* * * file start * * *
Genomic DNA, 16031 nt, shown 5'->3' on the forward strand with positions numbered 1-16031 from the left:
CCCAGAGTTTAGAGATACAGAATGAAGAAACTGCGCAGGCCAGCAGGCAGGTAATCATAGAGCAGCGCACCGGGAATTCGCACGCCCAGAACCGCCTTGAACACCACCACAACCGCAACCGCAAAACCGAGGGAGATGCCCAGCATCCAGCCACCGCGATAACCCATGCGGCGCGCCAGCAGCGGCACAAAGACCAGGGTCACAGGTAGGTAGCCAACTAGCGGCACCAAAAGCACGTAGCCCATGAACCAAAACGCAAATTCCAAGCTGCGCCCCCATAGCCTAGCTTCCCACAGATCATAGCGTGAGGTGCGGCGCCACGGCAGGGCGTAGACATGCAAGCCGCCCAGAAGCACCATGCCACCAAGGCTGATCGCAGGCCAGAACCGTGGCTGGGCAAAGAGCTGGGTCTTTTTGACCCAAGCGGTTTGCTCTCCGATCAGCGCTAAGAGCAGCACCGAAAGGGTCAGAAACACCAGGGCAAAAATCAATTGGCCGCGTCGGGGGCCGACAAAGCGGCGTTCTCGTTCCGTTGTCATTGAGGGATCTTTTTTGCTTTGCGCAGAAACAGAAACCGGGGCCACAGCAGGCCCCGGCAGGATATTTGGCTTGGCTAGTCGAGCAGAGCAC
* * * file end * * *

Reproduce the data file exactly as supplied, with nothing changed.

Genomic DNA, 16031 nt, shown 5'->3' on the forward strand with positions numbered 1-16031 from the left:
CCCAGAGTTTAGAGATACAGAATGAAGAAACTGCGCAGGCCAGCAGGCAGGTAATCATAGAGCAGCGCACCGGGAATTCGCACGCCCAGAACCGCCTTGAACACCACCACAACCGCAACCGCAAAACCGAGGGAGATGCCCAGCATCCAGCCACCGCGATAACCCATGCGGCGCGCCAGCAGCGGCACAAAGACCAGGGTCACAGGTAGGTAGCCAACTAGCGGCACCAAAAGCACGTAGCCCATGAACCAAAACGCAAATTCCAAGCTGCGCCCCCATAGCCTAGCTTCCCACAGATCATAGCGTGAGGTGCGGCGCCACGGCAGGGCGTAGACATGCAAGCCGCCCAGAAGCACCATGCCACCAAGGCTGATCGCAGGCCAGAACCGTGGCTGGGCAAAGAGCTGGGTCTTTTTGACCCAAGCGGTTTGCTCTCCGATCAGCGCTAAGAGCAGCACCGAAAGGGTCAGAAACACCAGGGCAAAAATCAATTGGCCGCGTCGGGGGCCGACAAAGCGGCGTTCTCGTTCCGTTGTCATTGAGGGATCTTTTTTGCTTTGCGCAGAAACAGAAACCGGGGCCACAGCAGGCCCCGGCAGGATATTTGGCTTGGCTAGTCGAGCAGAGCAC